July 16, 2014

Happily Eating My Way To an Early Grave

1e69bb0bec_67507501_o2I love Czech cuisine. Okay, maybe “cuisine” is too fancy a word for what is usually just a piece of meat and some form of starch. But, ever since the day I first arrived in this country, when it comes to eating Czech food, I’ve felt like a kid in a candy store.

That’s actually a pretty apt metaphor for the Czech diet, because it seems as if it could have been invented by a child. Meat. Yum! Potatoes. Yum! Dumplings! Yum! Gravy to soak up the potatoes or gravy with. Yum, yum, yum!

Vegetables? Um, no, thanks. Not necessary, really. Okay, maybe some chopped onions on top of the goulash. They’re vegetables, right? Spinach? Hmm. Can it have a little meat juice on top of it? It can? Well, then, sure. Yum!

Now, at this point, I’m sure some of you are thinking, “But, what about cabbage? Have you forgotten that the classic Czech dish is pork, dumplings and cabbage?” Well, yes, okay, that’s true. And, in fact, cabbage can be very healthy, because it contains natural compounds such as sulforaphane which have cancer-fighting properties. Unpasteurized sauerkraut is also teeming with beneficial lactobacillus bacteria – even more than in live yogurt – which help the immune system fight infection and aid digestion.

So, what do Czech people do with this wonderfully healthy vegetable? They cook it… in fat! Does it taste good that way? Yes, of course it does! But, from a healthy lifestyle perspective, it’s like smoking while you jog, or eating a pint of ice cream while doing sit-ups, or spicing up your vitamin drink with a dash of cyanide.

A recent study found that over the course of 60 years, between 1950 and 2010, the average Czech person ate 30 pigs and a total of 4.7 tons of meat. That’s impressive. It’s why I’ve often thought that this country’s slogan should be: “The Czech Republic. A little cholesterol in the heart of Europe.”

During those same sixty years, the average Czech also managed to eat 3.8 tons of bread. Considering that one slice of bread weighs just 30 grams, that’s also pretty amazing. And, among all the ways that Czechs consume bread, my favorite is definitely topinky. If you’re trying to lose weight and eat healthier, doctors will tell you that two things you should definitely avoid are bread and deep fried food. So, what did the Czechs manage to invent? Deep fried bread!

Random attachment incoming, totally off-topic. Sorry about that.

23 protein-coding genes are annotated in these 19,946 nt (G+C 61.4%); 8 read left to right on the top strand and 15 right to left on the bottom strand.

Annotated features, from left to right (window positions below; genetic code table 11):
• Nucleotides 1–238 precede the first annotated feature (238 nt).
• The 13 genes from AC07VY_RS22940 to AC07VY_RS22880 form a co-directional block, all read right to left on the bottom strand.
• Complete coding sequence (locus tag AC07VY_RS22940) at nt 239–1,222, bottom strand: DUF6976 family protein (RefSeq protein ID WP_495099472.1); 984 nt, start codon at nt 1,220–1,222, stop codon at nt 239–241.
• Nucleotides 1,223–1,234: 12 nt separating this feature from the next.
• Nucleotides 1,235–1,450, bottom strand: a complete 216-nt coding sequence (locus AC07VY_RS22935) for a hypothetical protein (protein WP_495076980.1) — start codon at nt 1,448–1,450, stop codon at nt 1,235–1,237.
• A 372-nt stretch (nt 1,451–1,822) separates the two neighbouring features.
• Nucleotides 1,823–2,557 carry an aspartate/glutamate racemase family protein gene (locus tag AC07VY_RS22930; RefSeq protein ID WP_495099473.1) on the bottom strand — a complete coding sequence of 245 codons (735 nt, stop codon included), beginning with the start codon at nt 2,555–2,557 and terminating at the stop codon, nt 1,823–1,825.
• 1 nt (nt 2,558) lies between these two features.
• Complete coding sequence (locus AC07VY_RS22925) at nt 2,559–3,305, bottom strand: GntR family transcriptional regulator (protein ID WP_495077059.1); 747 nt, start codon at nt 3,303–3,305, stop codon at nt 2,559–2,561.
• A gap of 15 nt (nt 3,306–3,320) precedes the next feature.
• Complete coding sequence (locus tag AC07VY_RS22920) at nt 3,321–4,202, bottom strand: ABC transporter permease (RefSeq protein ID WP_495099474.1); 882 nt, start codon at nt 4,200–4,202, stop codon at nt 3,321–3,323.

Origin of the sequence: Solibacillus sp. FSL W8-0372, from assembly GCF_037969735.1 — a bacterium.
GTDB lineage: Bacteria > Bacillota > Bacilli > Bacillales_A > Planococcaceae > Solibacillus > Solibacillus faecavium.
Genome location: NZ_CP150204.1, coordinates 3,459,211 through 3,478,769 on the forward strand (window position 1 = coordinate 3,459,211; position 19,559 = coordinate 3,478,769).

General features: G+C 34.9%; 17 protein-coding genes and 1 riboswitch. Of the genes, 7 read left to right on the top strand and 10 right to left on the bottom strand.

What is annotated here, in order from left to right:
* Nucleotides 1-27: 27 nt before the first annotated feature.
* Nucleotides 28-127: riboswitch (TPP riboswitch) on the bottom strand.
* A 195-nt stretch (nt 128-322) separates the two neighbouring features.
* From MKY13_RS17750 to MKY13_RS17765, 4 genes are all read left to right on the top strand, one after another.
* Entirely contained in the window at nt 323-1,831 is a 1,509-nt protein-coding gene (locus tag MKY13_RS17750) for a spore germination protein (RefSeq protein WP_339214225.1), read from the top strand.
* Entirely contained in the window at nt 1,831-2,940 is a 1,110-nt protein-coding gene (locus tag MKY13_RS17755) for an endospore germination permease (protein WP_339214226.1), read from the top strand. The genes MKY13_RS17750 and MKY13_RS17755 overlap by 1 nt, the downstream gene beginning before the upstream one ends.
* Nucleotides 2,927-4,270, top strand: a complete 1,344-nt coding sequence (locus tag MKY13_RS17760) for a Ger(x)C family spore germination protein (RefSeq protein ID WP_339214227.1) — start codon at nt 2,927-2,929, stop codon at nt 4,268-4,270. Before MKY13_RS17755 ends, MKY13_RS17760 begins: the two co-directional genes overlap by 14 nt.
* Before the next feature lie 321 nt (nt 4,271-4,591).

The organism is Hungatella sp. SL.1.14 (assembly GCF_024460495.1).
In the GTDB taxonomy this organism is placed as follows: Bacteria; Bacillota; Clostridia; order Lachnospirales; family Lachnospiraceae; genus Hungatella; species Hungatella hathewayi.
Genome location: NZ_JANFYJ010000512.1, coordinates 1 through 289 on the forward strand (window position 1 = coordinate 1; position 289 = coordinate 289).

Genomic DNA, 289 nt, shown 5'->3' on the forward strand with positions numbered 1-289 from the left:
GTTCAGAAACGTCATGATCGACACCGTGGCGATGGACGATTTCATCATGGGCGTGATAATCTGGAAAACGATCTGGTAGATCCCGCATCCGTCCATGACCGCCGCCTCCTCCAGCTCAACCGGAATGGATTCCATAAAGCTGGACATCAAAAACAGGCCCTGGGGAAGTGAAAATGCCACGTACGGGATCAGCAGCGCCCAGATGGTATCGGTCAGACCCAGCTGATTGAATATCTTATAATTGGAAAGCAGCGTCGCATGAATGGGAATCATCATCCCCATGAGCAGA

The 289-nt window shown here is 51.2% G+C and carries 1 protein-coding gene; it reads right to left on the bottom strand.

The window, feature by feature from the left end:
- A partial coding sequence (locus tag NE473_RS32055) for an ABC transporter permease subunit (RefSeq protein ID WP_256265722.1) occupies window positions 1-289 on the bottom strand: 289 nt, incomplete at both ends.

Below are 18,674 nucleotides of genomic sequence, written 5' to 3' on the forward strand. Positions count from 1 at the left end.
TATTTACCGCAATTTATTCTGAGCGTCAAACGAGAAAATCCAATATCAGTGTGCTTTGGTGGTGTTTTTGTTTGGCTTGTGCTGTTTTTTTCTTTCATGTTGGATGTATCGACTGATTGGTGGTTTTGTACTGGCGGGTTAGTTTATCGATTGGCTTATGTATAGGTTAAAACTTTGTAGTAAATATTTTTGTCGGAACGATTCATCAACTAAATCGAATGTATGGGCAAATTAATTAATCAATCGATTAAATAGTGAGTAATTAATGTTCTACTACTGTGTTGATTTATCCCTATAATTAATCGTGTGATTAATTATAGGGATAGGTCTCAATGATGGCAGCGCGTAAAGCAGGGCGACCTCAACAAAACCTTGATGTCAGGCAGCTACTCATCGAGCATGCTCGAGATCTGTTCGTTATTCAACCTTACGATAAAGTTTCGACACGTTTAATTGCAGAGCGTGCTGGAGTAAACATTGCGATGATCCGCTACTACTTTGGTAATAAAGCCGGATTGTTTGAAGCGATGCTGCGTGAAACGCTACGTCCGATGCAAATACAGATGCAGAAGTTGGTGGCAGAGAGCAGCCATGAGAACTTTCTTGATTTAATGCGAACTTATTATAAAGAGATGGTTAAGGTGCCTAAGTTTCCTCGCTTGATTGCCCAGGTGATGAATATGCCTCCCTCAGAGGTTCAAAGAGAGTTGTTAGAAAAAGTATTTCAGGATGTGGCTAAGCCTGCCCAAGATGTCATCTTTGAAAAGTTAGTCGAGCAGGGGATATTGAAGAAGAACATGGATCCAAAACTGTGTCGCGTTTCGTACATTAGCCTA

Yes, it’s delicious! It’s great just by itself, rubbed with a clove of garlic, or you can spread something even unhealthier on top of it, like some spicy minced meat. The Czechs call that “Devilish Toast.” I ate it once in a pub in Prachatice and then had the runs for two days. But it was so delicious that the next time I visited Prachatice, I went back to the same pub and had it again, along with the two days of diarrhea after it. It was painful, but worth it.

When I came to this country, the first dinner I had in a restaurant totally blew my mind. It was called vepřové žebirko, and it consisted of a piece of grilled pork, on top of which was a slice of ham, and piled on top of that was a fried egg! And, as if that weren’t heart-threatening enough, it was served with French fries to soak up the juice from the meat mixed with the egg yolk. It was so outrageously good that I ate it every night for something like two weeks.

Then, I discovered goulash, and that was when I decided to live here for the rest of my life, which I figured wasn’t going to be very long, but, what the hell. At least I knew I was going to enjoy it.

 

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